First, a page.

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Biochemistry. 2005 Jul 19;44(28):9804-16.

Structure-activity relation of human beta-defensin 3: influence of disulfide bonds and cysteine substitution on antimicrobial activity and cytotoxicity.

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IPF PharmaCeuticals GmbH, Feodor-Lynen-Strasse 31, D-30625 Hannover, Germany.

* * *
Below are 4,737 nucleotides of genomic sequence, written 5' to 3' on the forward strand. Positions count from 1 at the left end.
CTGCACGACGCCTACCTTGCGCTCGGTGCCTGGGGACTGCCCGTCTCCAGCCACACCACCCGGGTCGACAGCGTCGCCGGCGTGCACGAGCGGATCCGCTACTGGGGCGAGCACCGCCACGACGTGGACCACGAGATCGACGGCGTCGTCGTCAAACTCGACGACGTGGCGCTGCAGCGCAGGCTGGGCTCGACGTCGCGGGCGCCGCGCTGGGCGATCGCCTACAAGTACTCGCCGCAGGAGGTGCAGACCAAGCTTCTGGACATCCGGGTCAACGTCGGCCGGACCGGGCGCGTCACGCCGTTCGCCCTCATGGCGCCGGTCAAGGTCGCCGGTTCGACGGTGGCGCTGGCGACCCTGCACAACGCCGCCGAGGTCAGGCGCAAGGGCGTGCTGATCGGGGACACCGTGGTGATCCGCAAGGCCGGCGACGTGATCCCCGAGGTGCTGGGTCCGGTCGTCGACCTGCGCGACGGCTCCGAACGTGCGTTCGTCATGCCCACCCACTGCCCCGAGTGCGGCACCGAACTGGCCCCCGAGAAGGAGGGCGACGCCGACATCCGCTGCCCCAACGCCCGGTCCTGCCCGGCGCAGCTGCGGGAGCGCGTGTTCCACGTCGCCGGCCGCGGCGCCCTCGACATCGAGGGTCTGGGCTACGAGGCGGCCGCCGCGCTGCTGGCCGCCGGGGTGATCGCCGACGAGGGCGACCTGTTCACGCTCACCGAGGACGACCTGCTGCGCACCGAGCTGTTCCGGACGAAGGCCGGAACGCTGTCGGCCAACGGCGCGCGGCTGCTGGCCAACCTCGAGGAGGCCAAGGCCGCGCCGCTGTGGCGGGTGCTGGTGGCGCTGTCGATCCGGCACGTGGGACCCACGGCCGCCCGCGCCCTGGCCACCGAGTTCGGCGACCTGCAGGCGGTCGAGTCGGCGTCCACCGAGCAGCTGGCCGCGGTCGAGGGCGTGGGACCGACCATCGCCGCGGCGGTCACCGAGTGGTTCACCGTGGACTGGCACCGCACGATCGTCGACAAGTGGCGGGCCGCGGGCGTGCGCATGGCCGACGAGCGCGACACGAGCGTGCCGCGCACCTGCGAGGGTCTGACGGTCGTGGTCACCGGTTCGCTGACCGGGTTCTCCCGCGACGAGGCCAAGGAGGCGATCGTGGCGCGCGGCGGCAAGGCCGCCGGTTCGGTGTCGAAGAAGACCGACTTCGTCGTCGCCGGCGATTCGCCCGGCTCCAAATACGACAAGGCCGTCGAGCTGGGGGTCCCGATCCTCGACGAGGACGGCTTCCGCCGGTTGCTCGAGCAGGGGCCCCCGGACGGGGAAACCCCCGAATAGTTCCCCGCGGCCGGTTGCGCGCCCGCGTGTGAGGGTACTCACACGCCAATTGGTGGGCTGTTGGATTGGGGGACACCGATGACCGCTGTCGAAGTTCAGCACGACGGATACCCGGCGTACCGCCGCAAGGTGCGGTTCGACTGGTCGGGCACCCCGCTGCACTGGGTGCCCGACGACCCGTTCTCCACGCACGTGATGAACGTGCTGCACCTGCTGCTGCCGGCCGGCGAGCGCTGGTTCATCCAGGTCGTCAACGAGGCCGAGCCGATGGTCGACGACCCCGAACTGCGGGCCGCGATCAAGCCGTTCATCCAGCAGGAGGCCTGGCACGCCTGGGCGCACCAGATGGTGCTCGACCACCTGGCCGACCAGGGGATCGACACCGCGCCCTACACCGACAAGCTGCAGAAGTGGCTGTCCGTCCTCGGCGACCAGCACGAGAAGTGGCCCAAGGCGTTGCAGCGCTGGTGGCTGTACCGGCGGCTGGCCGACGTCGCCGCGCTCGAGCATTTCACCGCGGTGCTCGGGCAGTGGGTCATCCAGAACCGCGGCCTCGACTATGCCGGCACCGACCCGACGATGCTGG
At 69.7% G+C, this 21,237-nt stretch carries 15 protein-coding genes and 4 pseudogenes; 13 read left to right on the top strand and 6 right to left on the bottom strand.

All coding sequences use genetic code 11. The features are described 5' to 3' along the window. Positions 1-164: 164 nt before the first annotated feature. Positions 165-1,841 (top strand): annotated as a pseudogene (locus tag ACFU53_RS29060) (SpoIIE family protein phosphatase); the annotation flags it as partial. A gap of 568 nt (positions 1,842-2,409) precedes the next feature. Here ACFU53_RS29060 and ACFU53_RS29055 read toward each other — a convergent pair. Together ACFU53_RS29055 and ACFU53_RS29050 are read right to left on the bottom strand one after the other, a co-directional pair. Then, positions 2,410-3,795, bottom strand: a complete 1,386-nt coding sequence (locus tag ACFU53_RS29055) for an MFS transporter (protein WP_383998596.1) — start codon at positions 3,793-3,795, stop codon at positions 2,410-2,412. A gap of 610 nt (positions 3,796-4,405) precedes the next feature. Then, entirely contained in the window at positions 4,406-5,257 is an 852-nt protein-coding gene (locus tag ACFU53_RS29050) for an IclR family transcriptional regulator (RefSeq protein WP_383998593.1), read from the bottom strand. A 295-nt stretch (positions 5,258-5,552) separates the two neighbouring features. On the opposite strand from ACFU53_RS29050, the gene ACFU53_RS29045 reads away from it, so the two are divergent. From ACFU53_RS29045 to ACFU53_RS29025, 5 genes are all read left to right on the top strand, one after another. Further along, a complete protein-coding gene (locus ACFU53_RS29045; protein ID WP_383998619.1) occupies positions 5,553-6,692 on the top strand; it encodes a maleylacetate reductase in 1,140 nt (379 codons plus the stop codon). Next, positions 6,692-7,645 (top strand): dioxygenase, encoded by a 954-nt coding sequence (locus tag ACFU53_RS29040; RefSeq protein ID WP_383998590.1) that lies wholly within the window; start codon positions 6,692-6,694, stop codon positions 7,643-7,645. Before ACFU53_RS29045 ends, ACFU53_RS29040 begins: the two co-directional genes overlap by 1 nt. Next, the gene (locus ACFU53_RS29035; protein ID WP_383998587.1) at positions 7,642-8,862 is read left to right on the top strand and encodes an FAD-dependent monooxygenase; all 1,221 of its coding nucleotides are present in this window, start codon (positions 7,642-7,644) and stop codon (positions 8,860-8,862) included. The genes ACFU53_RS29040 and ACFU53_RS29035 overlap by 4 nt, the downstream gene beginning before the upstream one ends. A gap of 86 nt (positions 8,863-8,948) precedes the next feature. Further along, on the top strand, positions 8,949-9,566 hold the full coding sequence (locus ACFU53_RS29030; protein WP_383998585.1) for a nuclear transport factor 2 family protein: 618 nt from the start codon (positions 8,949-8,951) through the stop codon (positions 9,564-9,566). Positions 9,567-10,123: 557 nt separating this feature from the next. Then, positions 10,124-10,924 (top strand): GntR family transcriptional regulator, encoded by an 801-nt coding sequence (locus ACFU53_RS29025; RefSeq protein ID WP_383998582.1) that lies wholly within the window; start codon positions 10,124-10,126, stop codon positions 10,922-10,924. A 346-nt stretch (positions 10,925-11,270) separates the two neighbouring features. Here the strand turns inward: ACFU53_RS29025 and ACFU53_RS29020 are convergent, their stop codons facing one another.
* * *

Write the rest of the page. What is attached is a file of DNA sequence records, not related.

Human beta-defensins form a group of cysteine-rich antimicrobial peptides which have been found in epithelial tissue and, more recently, in the male genital tract. They play a role in the defense against microbial pathogens in innate immunity and display additional chemotactic functions in the adaptive immune system. An important characteristic of antimicrobial peptides is that they also exhibit toxic potential on eukaryotic cells. Very little is known about the structure dependence of antimicrobial and cytotoxic effects. We investigated human beta-defensin 3 (hBD-3), a potent broad-spectrum antimicrobial effector peptide, regarding the influence of structural parameters on the antimicrobial and cytotoxic activity. We have established a structure-activity relation of the hBD-3 using synthetic derivatives differing in length, charge, disulfide connectivity, and overall hydrophobicity. The antimicrobial activity of the peptides was compared to the cyctotoxic effects on monocytic THP-1 cells and the hemolytic activity on human erythrocytes. We found that it is not important for antimicrobial and cytotoxic activity whether and how cysteine residues are arranged to form disulfide bonds. Substitution of half-cystinyl residues by tryptophan resulted in increased activities, while other substitutions did not change activity. Correlation of activities with the structural changes demonstrates that the activity on eukaryotic cells appears to depend strongly on the overall hydrophobicity. In contrast, the antimicrobial potency of hBD-3 peptides is determined by the distribution of positively charged amino acid residues and hydrophobic side chains. The results facilitate the understanding of beta-defensin interaction with different cell types and guide the design of antimicrobially active peptides.

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